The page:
Most of the M&B titles go something like, Inexperienced Mistress, Greek Tycoon or Greek Tycoon and Pregnant Wife....just giving an example. While the book is usually written well in concise language; thoughtful and well-reasoned (most of the time), I can’t quite say the same about the imagination that has been put in to come up with the suitable title. I’ll just rattle off another few names, and let you decide for yourself: Ruthlessly Bedded, Forcibly Married; Ruthless Magnet, Convenient Wife....there are a couple of other titles which don’t necessarily have four words. But beware, if they are not four words, then they’ll be three words or two, but still quite flowery and extravagant. Like: The Cruellest Lie, Mission Make Over....and lots more.

4. The Bank Account

How is it that the hero is always super-duper rich? These books have linked a romantic notion that only a wealthy guy can be worthy of being a hero in a Mills & Boon novel. Perhaps there are books with a poor guy in the lead but I’m still waiting for that. So far, it’s the rich guys who get the girl.

5. Age Difference

Ever read a Mills & Boon where the heroine is older than the hero? Neither have I. Most heroes fall in the age category of 30-35, are super successful, masters in the art of seduction and like I’ve already mentioned, uncharacteristically attractive.

6. Damsel in Distress

This point is actually a funny observation. These books for some reason don’t follow the usual trope of mutual attraction – meeting in the bar, going out on dates, falling in love and getting married. These books always create a situation in which the girl needs the guy’s help, some way or the other, and that’s about how they fall in love.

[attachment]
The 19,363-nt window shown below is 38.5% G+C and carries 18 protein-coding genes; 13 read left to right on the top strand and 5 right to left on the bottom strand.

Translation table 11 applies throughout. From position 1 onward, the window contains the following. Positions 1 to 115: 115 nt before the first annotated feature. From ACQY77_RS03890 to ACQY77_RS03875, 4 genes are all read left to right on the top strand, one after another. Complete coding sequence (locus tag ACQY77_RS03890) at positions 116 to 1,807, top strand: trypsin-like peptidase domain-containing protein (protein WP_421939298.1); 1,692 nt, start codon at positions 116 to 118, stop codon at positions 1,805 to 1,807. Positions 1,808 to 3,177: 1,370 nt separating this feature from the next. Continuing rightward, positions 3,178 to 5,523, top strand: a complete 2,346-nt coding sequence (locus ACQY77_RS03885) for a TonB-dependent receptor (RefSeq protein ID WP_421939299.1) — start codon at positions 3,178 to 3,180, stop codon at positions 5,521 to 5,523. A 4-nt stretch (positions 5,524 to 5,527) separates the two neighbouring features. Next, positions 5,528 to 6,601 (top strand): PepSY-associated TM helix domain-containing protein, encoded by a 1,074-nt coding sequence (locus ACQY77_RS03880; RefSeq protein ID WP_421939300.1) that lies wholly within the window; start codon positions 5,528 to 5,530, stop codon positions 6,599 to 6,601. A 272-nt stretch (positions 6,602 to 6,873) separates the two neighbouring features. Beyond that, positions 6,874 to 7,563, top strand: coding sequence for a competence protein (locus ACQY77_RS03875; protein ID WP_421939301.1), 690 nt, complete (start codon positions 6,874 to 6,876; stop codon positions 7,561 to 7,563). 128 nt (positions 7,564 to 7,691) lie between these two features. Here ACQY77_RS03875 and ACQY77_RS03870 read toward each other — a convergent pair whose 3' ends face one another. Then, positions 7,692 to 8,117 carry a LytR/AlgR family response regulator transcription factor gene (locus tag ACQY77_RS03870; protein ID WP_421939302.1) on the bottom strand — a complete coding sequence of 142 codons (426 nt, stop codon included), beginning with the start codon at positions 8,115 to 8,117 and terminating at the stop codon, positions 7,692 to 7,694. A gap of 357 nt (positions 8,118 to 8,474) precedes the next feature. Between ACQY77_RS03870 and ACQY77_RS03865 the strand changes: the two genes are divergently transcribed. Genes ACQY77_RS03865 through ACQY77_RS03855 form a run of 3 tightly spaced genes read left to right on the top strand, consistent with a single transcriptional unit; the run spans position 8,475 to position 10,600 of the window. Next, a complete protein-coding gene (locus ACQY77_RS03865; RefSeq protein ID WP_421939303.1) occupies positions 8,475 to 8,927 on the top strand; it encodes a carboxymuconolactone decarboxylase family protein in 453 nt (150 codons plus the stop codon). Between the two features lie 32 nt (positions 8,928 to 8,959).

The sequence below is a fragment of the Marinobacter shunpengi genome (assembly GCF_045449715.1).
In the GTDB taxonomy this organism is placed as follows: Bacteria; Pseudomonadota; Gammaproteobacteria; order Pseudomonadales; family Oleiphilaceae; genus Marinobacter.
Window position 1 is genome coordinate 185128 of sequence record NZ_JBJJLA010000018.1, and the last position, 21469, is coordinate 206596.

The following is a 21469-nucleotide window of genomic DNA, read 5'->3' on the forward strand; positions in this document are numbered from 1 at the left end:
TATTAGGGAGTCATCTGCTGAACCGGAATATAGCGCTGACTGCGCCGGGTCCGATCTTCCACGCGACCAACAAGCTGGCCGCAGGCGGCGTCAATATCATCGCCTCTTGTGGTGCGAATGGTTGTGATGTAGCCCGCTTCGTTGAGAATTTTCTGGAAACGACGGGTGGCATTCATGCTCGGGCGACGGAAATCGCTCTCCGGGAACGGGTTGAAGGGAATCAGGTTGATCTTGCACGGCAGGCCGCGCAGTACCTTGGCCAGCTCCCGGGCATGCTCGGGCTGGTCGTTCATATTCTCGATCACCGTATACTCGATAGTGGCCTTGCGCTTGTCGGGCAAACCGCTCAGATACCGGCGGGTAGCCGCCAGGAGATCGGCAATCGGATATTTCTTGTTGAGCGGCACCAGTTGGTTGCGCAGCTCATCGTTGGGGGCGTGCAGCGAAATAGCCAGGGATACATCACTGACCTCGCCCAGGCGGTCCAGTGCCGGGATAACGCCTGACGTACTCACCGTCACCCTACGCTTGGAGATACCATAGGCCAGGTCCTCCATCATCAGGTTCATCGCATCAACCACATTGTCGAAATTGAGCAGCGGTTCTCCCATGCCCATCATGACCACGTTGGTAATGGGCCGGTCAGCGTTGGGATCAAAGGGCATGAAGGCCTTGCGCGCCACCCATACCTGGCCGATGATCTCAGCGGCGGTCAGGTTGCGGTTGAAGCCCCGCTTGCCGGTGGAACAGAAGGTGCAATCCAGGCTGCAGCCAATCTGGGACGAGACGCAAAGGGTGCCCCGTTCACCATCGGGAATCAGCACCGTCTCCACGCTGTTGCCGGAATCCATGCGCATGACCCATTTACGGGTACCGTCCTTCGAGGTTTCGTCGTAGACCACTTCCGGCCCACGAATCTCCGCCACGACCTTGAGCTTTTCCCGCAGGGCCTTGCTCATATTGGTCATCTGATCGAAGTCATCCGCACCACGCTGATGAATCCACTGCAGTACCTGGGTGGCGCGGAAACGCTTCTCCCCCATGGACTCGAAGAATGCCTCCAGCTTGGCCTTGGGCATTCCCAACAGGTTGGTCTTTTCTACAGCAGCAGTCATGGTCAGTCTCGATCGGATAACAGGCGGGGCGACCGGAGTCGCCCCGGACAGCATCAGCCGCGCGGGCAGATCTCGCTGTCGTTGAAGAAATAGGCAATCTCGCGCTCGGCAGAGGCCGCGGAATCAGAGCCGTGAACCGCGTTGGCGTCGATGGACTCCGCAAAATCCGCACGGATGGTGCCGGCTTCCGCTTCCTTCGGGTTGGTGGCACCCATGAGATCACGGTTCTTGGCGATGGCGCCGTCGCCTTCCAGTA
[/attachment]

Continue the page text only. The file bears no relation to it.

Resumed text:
7. Plot Summary

Marriage. Baby. And more babies.

Marriage. Baby. And more babies.

I can actually generalize the plot of all M&Bs ever written. The story goes like: Girl meets Guy. Girl needs Guy's help. Guy will only help if he can bed her. Guy and the girl will get separated. Reconciliation. And then the inevitable ending that all M&Bs seem to have: marriage.

You can notice that most characters are depthless, supercilious and unrealistic. All in all, whatever I say, or what anyone says for that matter, these books make an incredibly good light read and, make expectations of a relationship sore up high past those fluffy white clouds.

8. Epilogue

Most books provide an epilogue in which 9/10 narrates about either the marriage or the honeymoon. If not that, then it’ll be something like the girl is pregnant or the couple in down with their first child, get the idea. Like a cherry on the cake as if the cake wasn’t sweet enough.

Suggested Alternative

Cliché Alternative

Lead Hero is a Chauvinistic A**hole

Make him a considerate man. Make both characters equal.

Skin Complexion

Make both of them white.

Word Count in Titles

Use one word to encompass your story.

The Bank Account

For a change, both of them are wealthy.

Damsel in Distress

Lead heroine is with the hero because she wants to be with him. Not because of unavoidable circumstances.

Plot Summary

No, I quite like the formula.


They are travelling to a new country together.

Comment for Me!

Comments are always welcomed.

This content is accurate and true to the best of the author’s knowledge and is not meant to substitute for formal and individualized advice from a qualified professional.

Questions & Answers

Question: Could you, the writer of this article, please suggest a historical romance which you liked?

Answer: I don’t often read historical romance. I have an affinity to contemporary romance novels. However, from the few that I’ve read, I’m quite fond of Julia Quinn’s The Viscount Who Loved Me.

© 2015 Priya Barua